FLAGS FLY HALF-STAFF FOLLOWING KABUL ATTACKS

The American flag flies at half-staff at the Upper Keys VFW Post 10211 and Arthur’s Island Kitchen in Key Largo on Friday, Aug. 27. JIM McCARTHY/Keys Weekly

U.S. flags across the country were lowered to half-staff beginning on Thursday, Aug. 26, following the attacks in Kabul, Afghanistan that left 13 U.S. service members dead, around 80 Afghan civilians deceased and many more injured. 

In the Keys, veteran and Key Largo resident Brian Mundey stopped by the Upper Keys VFW Post 10211 to lower the flag not long after reports came in on the attacks. Mundey, who’s a trustee at the VFW post, served three combat tours as an Army Airborne Ranger. He served in Afghanistan in 2005 and Iraq from 2006 to 2007. 

Mundey said a flood of thoughts and emotions ran through him as the news broke of the attacks. 

“Anybody has gone through loss, whether it’s a close family member or grandparent. When it comes to the military and losing a brother you start thinking about their families,” he said. “You start thinking about the logistics of that doorbell, the Thanksgivings and Christmases that will never be the same.

“Even those who were wounded, and it may not have been physically but psychologically, it weighs heavy on you and never goes away. Ever.” he continued. “You start to think about the guys in Vietnam and what they went through.”

Mundey said he immediately lowered his flag at his house to half-staff. He then reached out to VFW Post 10211 Commander Dennis Ward to do the same.

“Ward said ‘Absolutely, 100%.’”

Flags will fly at half-staff at government buildings, public places, embassies and other facilities until sunset on Monday, Aug. 30. to honor the U.S. service members killed in the Kabul bombing.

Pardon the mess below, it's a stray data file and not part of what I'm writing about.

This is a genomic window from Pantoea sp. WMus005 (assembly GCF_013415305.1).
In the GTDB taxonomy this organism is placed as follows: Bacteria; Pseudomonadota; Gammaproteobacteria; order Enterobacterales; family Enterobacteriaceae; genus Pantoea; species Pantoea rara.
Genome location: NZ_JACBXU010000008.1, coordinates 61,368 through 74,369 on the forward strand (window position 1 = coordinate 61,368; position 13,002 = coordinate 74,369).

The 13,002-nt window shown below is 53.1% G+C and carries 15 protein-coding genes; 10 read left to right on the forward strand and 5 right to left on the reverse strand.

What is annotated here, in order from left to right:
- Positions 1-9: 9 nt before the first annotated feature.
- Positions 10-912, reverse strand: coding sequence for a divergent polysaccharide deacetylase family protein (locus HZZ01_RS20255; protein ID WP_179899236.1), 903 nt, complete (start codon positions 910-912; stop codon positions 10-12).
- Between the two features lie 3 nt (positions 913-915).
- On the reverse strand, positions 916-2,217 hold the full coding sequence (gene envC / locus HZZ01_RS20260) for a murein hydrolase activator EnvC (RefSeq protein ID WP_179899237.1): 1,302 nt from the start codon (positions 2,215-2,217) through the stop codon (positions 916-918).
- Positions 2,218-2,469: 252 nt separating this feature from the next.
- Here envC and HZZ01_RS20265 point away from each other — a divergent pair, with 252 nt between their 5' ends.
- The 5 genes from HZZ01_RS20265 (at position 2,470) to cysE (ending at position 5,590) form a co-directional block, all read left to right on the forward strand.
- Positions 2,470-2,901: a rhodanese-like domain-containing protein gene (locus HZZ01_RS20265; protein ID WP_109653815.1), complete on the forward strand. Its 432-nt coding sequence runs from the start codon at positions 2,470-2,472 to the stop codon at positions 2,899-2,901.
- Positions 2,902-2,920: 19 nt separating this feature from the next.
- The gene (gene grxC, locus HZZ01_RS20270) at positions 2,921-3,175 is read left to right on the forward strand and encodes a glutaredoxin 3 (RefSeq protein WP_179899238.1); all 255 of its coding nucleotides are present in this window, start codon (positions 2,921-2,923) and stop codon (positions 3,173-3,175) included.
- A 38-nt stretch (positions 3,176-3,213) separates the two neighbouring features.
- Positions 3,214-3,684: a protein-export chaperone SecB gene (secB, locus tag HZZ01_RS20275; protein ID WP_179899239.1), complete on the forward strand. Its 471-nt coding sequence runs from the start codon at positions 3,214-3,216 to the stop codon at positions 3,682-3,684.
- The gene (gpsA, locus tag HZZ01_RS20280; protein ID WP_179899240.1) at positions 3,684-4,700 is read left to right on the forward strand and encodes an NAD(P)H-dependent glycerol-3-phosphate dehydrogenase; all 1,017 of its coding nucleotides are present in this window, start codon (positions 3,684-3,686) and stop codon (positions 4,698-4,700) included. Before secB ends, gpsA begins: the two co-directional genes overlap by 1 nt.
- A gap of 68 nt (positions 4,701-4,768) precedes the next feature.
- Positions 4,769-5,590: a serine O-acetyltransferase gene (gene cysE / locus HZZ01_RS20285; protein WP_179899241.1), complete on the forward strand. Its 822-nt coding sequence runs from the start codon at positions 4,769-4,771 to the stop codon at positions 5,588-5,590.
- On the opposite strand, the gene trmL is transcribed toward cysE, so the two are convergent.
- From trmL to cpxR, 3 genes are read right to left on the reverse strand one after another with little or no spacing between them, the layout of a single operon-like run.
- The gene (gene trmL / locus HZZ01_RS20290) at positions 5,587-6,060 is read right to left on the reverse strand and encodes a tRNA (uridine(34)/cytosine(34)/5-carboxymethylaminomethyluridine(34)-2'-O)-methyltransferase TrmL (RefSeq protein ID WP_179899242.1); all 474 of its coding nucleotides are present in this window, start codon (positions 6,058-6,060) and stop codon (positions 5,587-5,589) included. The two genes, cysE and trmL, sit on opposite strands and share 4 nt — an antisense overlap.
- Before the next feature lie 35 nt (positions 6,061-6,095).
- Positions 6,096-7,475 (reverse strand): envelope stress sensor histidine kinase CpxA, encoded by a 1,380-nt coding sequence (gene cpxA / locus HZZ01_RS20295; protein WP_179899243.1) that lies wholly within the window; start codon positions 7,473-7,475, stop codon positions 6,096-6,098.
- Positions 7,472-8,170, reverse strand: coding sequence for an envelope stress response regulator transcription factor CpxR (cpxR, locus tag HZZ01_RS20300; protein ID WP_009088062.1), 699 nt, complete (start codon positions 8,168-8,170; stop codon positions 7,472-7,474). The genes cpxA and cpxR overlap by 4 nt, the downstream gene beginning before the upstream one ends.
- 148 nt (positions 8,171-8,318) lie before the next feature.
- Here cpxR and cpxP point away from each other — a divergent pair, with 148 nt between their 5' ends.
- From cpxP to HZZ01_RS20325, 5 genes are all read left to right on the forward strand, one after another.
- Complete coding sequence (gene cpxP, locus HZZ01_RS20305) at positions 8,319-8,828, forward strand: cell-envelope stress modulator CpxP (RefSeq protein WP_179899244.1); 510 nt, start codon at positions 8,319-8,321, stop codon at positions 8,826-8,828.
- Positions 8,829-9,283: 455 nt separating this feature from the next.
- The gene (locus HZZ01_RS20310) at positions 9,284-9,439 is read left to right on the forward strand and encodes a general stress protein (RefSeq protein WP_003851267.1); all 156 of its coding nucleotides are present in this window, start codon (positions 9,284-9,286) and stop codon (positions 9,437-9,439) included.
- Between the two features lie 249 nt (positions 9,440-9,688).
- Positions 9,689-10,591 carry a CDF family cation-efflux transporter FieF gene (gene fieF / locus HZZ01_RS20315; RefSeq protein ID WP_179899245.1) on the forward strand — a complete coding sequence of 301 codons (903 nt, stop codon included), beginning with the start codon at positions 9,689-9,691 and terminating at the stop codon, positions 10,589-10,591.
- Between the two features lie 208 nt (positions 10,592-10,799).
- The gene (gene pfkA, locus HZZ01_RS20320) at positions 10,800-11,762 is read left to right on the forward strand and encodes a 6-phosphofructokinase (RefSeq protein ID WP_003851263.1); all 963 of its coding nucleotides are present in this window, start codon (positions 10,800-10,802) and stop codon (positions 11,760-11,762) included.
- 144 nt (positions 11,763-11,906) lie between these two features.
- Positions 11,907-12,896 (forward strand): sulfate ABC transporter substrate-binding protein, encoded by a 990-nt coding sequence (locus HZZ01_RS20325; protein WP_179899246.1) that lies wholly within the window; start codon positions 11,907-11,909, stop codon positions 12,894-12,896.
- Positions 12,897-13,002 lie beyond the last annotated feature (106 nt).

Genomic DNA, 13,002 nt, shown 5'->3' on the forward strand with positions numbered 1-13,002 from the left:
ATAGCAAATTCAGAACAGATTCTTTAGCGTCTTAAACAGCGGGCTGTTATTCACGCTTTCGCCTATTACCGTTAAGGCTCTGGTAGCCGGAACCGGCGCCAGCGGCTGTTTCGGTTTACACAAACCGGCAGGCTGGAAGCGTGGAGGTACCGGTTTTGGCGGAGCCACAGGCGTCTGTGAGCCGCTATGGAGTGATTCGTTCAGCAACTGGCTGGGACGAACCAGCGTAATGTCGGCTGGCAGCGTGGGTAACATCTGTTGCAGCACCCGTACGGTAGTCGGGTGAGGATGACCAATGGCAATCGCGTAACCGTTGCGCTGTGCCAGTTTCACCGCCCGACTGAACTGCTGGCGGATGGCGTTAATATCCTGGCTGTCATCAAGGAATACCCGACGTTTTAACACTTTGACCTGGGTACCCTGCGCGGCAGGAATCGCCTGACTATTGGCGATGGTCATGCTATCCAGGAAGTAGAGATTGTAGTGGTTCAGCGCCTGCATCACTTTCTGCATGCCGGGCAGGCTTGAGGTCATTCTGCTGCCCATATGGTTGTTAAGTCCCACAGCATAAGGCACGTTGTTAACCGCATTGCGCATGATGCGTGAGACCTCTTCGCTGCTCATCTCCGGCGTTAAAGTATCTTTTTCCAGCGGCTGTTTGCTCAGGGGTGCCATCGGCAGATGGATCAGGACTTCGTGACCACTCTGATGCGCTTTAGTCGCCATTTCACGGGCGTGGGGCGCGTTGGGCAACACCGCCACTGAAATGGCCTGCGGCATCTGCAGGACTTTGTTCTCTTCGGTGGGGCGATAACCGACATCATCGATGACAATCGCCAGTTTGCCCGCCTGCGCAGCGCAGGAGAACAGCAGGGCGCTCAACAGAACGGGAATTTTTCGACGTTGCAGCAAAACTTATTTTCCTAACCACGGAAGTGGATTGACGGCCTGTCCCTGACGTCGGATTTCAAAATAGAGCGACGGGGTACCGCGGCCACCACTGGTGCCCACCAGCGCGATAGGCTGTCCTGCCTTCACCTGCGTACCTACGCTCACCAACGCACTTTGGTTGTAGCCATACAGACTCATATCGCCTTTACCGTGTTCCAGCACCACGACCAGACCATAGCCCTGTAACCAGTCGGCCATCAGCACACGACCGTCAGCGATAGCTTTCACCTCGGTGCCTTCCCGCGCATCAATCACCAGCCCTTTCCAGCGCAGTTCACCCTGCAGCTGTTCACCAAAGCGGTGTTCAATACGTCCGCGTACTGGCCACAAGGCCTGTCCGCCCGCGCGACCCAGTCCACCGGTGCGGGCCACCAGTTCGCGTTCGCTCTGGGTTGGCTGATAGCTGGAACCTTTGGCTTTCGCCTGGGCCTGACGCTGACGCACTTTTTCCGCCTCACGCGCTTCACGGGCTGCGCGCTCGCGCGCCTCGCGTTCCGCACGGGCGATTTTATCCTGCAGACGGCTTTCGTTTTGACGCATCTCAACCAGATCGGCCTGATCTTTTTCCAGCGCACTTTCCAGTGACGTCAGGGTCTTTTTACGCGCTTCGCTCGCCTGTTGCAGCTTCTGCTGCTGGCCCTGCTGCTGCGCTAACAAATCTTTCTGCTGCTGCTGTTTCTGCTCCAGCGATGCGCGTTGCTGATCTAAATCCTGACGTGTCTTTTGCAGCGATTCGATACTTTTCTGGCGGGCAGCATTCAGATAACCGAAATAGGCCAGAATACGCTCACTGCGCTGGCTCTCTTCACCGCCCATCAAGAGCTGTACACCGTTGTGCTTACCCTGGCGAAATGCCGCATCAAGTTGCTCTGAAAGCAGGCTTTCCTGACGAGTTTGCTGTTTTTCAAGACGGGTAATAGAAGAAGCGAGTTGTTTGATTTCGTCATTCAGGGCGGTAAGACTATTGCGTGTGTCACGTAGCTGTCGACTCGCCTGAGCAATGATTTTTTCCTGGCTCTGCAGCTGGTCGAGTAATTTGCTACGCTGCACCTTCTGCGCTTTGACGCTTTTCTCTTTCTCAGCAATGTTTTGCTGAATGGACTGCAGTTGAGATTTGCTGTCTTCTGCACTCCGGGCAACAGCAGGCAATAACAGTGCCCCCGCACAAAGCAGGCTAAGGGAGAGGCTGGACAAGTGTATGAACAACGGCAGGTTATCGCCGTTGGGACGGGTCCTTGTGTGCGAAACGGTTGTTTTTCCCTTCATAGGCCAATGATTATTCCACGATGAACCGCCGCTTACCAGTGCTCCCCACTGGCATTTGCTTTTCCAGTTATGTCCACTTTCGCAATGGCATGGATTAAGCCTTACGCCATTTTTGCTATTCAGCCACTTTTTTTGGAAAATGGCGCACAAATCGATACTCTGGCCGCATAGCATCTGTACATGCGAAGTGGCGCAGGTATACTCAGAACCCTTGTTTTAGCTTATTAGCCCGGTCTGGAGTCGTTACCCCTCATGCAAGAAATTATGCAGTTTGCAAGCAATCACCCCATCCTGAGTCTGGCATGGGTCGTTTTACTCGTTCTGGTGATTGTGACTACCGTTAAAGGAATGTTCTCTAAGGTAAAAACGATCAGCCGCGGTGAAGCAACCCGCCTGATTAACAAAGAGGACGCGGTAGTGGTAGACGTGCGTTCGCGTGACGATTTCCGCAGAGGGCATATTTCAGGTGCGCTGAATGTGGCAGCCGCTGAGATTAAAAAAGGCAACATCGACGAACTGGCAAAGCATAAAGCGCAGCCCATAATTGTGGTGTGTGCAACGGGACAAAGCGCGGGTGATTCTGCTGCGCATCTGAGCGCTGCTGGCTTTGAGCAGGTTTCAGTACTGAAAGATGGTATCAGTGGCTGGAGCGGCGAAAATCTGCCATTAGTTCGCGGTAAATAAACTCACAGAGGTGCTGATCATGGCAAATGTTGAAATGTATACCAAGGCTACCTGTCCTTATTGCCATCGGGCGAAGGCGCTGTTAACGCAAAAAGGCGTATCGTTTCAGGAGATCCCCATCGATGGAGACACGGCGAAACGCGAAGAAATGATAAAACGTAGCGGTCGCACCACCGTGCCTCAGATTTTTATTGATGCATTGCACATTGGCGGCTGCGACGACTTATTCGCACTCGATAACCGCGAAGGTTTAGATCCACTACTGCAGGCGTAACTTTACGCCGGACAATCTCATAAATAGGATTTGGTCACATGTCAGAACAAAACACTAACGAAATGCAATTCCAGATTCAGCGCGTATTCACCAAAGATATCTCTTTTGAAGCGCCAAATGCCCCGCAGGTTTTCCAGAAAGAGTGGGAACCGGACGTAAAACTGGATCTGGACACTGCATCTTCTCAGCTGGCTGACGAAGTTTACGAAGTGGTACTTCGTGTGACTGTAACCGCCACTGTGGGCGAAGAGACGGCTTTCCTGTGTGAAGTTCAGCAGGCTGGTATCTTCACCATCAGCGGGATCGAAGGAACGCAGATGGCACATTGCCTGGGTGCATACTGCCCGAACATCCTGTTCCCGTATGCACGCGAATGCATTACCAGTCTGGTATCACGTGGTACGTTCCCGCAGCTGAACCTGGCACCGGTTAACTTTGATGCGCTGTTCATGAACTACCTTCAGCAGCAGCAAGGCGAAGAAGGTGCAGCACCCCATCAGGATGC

“What it’s about right now is those families who are forever changed, those service members who are going to come back different and just making sure we can do as much as we can from here,” Mundey said.

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Jim McCarthy is a northerner who escaped the snow and frigid temperatures for warm living by the water. A former crime & court reporter and city editor for two Western New York newspapers, Jim has been honing his craft since his graduation from St. Bonaventure University in 2014. In his 3 years in the Keys, Jim has enjoyed connecting with the community. “One of my college professors would always preach to be curious,” he said. “Behind every person is a story that’s unique to them, and one worth telling. Behind every community is resiliency and resolve in difficult times. As writers, we are the ones who paint the pictures in the readers minds of the emotions, the struggles and the triumphs.” Jim serves as President of the Key Largo Sunset Rotary Club, which is composed of energetic members who serve the community’s youth and older populations. “It’s a group that lives by the motto ‘Service Above Self,’” he says. “We’ve done service projects at the Tavernier nursing home, sitting down and socializing with residents. “We’ve also supplied cameras to young students exploring the Keys ecosystem.” Jim loves sports, family and time exploring underneath the water depths.